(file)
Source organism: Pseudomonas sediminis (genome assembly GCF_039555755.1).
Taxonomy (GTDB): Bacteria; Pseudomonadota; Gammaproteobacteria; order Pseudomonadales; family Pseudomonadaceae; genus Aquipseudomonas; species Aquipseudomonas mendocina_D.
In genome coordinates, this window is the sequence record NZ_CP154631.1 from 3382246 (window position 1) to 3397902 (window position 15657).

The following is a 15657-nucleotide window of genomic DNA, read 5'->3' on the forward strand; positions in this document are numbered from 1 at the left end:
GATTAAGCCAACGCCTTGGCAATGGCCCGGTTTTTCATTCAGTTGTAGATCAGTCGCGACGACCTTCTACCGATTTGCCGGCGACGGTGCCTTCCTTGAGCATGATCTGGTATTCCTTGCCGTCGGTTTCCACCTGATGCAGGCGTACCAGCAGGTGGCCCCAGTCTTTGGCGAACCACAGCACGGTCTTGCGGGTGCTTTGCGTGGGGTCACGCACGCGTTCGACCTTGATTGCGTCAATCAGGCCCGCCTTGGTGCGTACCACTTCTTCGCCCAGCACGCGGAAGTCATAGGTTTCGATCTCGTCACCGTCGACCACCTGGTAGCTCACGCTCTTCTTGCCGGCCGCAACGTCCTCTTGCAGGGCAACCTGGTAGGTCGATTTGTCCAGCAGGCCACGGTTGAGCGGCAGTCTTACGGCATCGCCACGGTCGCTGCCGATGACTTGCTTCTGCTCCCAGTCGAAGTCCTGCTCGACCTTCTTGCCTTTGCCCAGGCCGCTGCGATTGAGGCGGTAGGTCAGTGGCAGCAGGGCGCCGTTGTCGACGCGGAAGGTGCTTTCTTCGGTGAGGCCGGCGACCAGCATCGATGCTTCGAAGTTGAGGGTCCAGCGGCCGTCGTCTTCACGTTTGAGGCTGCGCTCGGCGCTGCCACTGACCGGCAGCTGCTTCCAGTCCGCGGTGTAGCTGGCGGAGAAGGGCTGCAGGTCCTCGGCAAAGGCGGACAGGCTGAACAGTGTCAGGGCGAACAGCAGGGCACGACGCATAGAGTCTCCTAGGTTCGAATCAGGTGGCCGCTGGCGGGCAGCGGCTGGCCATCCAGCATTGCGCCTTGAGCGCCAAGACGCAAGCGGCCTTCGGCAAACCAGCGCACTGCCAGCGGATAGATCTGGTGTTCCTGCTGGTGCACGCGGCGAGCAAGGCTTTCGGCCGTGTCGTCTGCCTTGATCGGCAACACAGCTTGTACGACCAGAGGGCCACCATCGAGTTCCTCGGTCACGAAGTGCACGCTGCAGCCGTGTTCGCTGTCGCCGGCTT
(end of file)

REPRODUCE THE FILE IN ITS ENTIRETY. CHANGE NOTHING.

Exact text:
Source organism: Pseudomonas sediminis (genome assembly GCF_039555755.1).
Taxonomy (GTDB): Bacteria; Pseudomonadota; Gammaproteobacteria; order Pseudomonadales; family Pseudomonadaceae; genus Aquipseudomonas; species Aquipseudomonas mendocina_D.
In genome coordinates, this window is the sequence record NZ_CP154631.1 from 3382246 (window position 1) to 3397902 (window position 15657).

The following is a 15657-nucleotide window of genomic DNA, read 5'->3' on the forward strand; positions in this document are numbered from 1 at the left end:
GATTAAGCCAACGCCTTGGCAATGGCCCGGTTTTTCATTCAGTTGTAGATCAGTCGCGACGACCTTCTACCGATTTGCCGGCGACGGTGCCTTCCTTGAGCATGATCTGGTATTCCTTGCCGTCGGTTTCCACCTGATGCAGGCGTACCAGCAGGTGGCCCCAGTCTTTGGCGAACCACAGCACGGTCTTGCGGGTGCTTTGCGTGGGGTCACGCACGCGTTCGACCTTGATTGCGTCAATCAGGCCCGCCTTGGTGCGTACCACTTCTTCGCCCAGCACGCGGAAGTCATAGGTTTCGATCTCGTCACCGTCGACCACCTGGTAGCTCACGCTCTTCTTGCCGGCCGCAACGTCCTCTTGCAGGGCAACCTGGTAGGTCGATTTGTCCAGCAGGCCACGGTTGAGCGGCAGTCTTACGGCATCGCCACGGTCGCTGCCGATGACTTGCTTCTGCTCCCAGTCGAAGTCCTGCTCGACCTTCTTGCCTTTGCCCAGGCCGCTGCGATTGAGGCGGTAGGTCAGTGGCAGCAGGGCGCCGTTGTCGACGCGGAAGGTGCTTTCTTCGGTGAGGCCGGCGACCAGCATCGATGCTTCGAAGTTGAGGGTCCAGCGGCCGTCGTCTTCACGTTTGAGGCTGCGCTCGGCGCTGCCACTGACCGGCAGCTGCTTCCAGTCCGCGGTGTAGCTGGCGGAGAAGGGCTGCAGGTCCTCGGCAAAGGCGGACAGGCTGAACAGTGTCAGGGCGAACAGCAGGGCACGACGCATAGAGTCTCCTAGGTTCGAATCAGGTGGCCGCTGGCGGGCAGCGGCTGGCCATCCAGCATTGCGCCTTGAGCGCCAAGACGCAAGCGGCCTTCGGCAAACCAGCGCACTGCCAGCGGATAGATCTGGTGTTCCTGCTGGTGCACGCGGCGAGCAAGGCTTTCGGCCGTGTCGTCTGCCTTGATCGGCAACACAGCTTGTACGACCAGAGGGCCACCATCGAGTTCCTCGGTCACGAAGTGCACGCTGCAGCCGTGTTCGCTGTCGCCGGCTT